It’s said that starting something new on the first Monday in December is a bad idea. The waves started first. She was sure they were waves, the comforting, familiar sound of white and blue and the whoosh as the water trickled back through the sand. She didn’t open her eyes for a long while, wanting to hover in the half awake, half asleep feeling for as long as possible. But inevitably, then sunlight pulled her to the surface, and she was conscious.
Canary sheets, new, clean, cool. Alone. She stood up, still holding onto one corner, and stepped through the open doorway of this room, into the sun room off the side. The front door was open too. Open to an expanse of yellow sand, and the cobalt sea that woke her. Dropping the sheet, in underwear and a tee, she sat at the small table in the center of the room. She felt the cold, polygonal shapes of the mosaic making indents in her thighs. She traced the designs on the small matching coffee table. A few wild grains of the ocre sand had pushed their way in through the open doorway, the breeze was warm, as though it was coming off a dessert, not the ocean. In the most casual way, she felt lost.


She spun around, this was real? Well, she’d “Love some…”

The woman was friendly, familiar, but she couldn’t remember her name…her mother? No, certainly not. But images did not come flooding back to her. She hoped when she brought the coffee, the woman would sit down and join her.

Again realizing she was in her underwear, she decided to look in the dresser across from the end of the bed. It was filled with her clothes, things that smelled familiar. She grabbed a wrap-skirt, and tied it around her waist. She picked the sheet back up, but only to place it back on the bed, unmade. She felt lost, yet comfortable. Not quite sure where she was, or why, but at the same time, not surprised.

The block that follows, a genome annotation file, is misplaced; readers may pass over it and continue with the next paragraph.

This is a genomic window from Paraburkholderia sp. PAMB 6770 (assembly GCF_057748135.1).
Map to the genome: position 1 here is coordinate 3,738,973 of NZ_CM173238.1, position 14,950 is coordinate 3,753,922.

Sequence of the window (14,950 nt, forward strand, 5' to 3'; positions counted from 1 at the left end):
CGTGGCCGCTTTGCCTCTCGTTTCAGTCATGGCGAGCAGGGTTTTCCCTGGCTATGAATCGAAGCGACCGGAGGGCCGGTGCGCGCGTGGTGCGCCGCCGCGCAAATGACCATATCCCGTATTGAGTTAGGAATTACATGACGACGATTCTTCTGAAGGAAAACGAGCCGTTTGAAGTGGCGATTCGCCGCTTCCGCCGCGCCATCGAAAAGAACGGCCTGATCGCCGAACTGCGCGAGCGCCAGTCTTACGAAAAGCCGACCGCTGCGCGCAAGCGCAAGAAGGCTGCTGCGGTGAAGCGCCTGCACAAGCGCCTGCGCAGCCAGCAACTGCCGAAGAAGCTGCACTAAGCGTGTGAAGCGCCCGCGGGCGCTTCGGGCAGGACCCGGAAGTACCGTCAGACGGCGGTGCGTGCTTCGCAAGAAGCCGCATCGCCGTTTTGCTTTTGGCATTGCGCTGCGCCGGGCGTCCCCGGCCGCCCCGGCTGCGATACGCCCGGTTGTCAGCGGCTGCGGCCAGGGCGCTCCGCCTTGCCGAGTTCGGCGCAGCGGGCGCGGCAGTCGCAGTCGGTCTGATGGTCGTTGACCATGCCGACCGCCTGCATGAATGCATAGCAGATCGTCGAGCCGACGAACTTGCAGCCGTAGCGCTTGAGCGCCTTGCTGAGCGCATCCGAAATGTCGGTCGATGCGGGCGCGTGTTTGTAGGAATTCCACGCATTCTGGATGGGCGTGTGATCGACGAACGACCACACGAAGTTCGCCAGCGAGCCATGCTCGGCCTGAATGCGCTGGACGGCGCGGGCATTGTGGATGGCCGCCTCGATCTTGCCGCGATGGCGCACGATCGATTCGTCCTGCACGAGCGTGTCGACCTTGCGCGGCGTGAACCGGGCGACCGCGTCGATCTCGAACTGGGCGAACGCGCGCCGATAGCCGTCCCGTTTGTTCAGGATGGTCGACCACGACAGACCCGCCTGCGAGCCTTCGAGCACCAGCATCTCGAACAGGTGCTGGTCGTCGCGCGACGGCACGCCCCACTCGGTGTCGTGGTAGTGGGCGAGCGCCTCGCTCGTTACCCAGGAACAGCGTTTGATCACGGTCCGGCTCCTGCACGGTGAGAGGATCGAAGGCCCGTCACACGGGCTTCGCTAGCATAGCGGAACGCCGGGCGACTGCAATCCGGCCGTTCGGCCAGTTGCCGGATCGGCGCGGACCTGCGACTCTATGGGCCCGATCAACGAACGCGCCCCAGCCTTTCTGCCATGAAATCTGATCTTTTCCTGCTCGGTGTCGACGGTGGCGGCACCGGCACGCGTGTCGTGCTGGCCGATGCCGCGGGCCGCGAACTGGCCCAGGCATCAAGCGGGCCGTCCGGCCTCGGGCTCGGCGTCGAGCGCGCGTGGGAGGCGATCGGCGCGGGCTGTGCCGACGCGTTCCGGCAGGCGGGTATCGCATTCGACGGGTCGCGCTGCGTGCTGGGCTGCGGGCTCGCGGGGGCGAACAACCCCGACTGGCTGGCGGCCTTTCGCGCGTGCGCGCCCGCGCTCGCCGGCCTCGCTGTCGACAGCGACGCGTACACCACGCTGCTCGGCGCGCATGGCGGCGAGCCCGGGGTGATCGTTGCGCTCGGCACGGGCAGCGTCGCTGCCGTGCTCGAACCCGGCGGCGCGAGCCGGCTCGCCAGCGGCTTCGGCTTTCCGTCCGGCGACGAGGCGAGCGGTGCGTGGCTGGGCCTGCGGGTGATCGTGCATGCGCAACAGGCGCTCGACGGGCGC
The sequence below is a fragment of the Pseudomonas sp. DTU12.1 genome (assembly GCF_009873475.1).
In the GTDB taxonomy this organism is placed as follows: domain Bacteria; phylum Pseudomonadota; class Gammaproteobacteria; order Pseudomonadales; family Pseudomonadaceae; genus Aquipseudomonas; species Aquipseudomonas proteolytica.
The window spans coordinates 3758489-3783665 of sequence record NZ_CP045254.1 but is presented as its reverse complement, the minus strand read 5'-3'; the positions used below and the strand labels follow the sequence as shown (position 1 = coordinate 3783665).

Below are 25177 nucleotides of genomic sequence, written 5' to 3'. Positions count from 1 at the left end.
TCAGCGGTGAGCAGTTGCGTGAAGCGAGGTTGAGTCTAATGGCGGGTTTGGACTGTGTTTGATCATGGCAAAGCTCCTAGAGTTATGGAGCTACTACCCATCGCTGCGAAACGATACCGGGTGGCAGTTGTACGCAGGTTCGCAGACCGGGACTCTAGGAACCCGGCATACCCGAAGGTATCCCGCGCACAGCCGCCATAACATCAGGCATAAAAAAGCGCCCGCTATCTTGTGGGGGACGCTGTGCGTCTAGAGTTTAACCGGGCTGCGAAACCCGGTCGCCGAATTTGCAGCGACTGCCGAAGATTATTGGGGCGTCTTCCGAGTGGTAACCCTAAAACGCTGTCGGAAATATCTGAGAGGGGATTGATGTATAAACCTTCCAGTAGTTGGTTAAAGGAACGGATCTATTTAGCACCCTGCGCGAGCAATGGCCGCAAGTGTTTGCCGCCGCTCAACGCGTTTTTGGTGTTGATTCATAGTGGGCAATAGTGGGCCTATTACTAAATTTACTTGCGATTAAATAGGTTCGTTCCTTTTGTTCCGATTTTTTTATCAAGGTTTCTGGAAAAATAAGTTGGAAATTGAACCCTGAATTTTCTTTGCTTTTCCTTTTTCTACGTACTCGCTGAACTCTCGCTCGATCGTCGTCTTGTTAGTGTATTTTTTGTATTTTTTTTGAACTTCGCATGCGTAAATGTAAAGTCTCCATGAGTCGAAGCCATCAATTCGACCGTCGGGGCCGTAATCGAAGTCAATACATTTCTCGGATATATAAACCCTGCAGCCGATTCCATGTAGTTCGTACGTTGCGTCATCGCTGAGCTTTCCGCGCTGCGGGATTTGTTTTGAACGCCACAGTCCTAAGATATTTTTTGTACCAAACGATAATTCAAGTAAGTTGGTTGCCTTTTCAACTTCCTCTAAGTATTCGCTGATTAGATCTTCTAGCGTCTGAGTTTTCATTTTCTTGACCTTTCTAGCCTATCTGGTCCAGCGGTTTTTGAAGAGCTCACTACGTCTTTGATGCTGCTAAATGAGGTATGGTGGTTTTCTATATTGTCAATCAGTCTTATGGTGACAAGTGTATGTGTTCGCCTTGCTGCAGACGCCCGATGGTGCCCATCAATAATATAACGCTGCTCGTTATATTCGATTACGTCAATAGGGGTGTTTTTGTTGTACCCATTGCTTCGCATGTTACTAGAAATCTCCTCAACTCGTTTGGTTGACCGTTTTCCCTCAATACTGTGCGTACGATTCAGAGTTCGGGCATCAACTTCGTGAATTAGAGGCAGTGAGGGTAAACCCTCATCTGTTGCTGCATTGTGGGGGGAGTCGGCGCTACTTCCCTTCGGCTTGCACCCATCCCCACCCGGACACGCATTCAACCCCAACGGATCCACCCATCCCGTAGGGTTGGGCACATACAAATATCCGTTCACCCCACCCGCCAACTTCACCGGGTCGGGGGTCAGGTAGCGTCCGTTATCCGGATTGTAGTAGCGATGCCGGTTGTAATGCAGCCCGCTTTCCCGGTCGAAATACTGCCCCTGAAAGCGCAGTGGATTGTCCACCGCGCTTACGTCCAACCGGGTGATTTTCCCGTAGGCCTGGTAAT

The woman came back with the coffee, and did join her at the table with her own small cup. “Thank you…” she trailed off.

“Lydia,” smiling. “I own this small inn here. You’ve been sleeping for a day or so…you had a long few days of travel…Joan.”

That opened a door. Joan slowly sipped her coffee, sensing conversation was not necessarily necessary. She was brought a little closer to earth, a little more of the dreamlike cloud she felt like she was in lifted. “Thank you…yes, it was a long few days…coming from LA.” She looked out at the blue water again…waves continuously and quietly crushing the sand into even tinier bits. Fiji. She had known nothing about it, wanted to go on a vacation alone. Here she was.

“Thank you for the coffee, I think I needed it.” Said Joan. “I am sorry if I am acting a bit loopy, I must have needed this vacation badly.”

“Think nothing of it, Joan. I think you’re right on – spend the day on the beach, relaxing. I will be around and we can talk whenever you’d like.”

“Do you have an international phone I can use?” asked Joan.

“Yes, of course. Who would you like to call?”

Joan didn’t know. She just felt so out of touch…wouldn’t some one be worried about where she was? ‘I am a grown woman,’ thought Joan to herself, looking down at the same time towards her own lap.

Lydia rose, taking the empty cups with her, seemingly satisfied with out an answer.

Joan did not feel depressed, did not get back into bed. The coffee had not cleared her head, but had given her some energy. She went back to her dresser, and decided to grab her notebook to write down her thoughts, or at least put pen ot paper to try to find them.

There was a small, new notebook in her dresser, with an envelope sticking out the top. She picked up the empty notebook, and pulled out the letter, from her sister.

(((More to come soon…)))

Leave a Reply

Fill in your details below or click an icon to log in: Logo

You are commenting using your account. Log Out /  Change )

Google photo

You are commenting using your Google account. Log Out /  Change )

Twitter picture

You are commenting using your Twitter account. Log Out /  Change )

Facebook photo

You are commenting using your Facebook account. Log Out /  Change )

Connecting to %s